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Certainly there is nothing funny about telephone scams which pry untold amounts of money away from honest, unsuspecting people, quite often senior citizens. When one has just sent $2,147 to bail out a grandson in prison in Finland and the grandson drops by to visit two hours later, most of us would probably be too embarrassed to even talk about the loss. If we do talk about it, the money and perpetrators will have disappeared into a labyrinth of anonymous electronic caves. Newspapers, magazines, and lecturers warn us about a variety of scams, but when our emotions get involved, we tend to blot out the intellectual parts of our personalities. The usual advice tells us not to answer the phone if we do not know who the caller is. If we do answer and it is a stranger, we are instructed to hang up. The majority of us, however, have been brought up to understand that it is impolite to hang up unless the person threatens or is impolite to us. With email, curiosity also comes into play: “Why is John Doe writing to me?” Several years ago I received a call from New York asking for money for a religious organization. I, politely, informed the person that I do not accept telephone solicitations and that his choice of religions was definitely not mine. He then said that he hoped I would get on airplane to New York, the plane would crash, and I would be killed. I called the telephone company and the police, both of whom informed me that unless the person actually threatened me, there was nothing they could do. The moral to the story: if you listen and get angry at the caller, you can call names, but DO NOT A L I V E E A S T B A Y j a n u a r y 2 0 1 6 26 DAMN, IT’S A SCAM THREATEN, much as you would like to. EDWIN COHEN At times I decide to have some fun with those who think they have the right to invade my home and privacy so they can make a buck. I do not advise this action for those who are shy about speaking or do not have the background to pull off a deception. In other words, “do not try this at home.” I have an excellent background in theater and as an actor. I have studied and practiced improvisation for countless hours. Not improv for entertainment, but improv to understand better a character and improv for the inevitable moments in live theater when something goes wrong. Occasionally an actor will have an incident in which he/she unconsciously breaks away from the script and may jump ahead, or behind, two or three pages of dialogue— often the part containing the focus of the rest of the play. Improv teaches, or attempts to teach, an instantaneous way of seeing a variety of paths to get back on track with the audience being unaware of the change. Also, I am, or was, fairly competent with a variety of non-American accents and the ability to speak gibberish and nonsense for short periods of time. For example: We recently had a rash of calls from a contractor, whose name appeared on “Caller ID,” almost every day and sometimes more than once a day. After the first experience, we usually just let the phone ring, but this time I was just sitting around, so I answered it speaking total nonsense. When he asked if anyone spoke English, I replied with some sort of accent, “No Anglish.” He then asked about Spanish to which I replied, “Kazakhstan.” I then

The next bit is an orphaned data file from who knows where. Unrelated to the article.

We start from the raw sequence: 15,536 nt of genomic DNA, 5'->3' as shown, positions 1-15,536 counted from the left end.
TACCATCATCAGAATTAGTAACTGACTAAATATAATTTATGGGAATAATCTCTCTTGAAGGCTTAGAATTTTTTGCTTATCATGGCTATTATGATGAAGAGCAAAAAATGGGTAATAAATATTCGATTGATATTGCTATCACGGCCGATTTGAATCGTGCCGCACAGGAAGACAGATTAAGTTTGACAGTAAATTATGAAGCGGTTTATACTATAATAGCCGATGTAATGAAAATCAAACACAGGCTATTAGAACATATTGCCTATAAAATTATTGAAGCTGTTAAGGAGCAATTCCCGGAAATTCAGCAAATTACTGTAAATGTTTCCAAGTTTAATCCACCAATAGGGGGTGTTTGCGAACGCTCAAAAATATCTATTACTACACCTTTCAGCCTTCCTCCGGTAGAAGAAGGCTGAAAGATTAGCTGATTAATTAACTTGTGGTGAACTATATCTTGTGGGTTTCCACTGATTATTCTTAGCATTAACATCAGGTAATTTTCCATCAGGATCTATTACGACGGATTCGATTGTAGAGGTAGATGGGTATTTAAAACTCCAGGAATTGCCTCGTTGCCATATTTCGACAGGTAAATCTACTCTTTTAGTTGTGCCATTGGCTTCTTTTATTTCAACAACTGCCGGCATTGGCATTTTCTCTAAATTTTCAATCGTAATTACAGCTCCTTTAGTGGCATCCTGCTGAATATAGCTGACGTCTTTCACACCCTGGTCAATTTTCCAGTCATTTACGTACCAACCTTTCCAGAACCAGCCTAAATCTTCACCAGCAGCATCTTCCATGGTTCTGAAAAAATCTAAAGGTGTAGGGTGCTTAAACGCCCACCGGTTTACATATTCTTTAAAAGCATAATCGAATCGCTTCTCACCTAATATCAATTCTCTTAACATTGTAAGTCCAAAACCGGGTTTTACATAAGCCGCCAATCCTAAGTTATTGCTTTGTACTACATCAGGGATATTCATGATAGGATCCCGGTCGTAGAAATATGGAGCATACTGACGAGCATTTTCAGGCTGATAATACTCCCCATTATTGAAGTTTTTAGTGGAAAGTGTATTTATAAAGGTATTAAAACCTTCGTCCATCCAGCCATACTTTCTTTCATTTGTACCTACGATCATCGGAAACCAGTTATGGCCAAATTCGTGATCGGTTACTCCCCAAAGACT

Alive_Jan_2016
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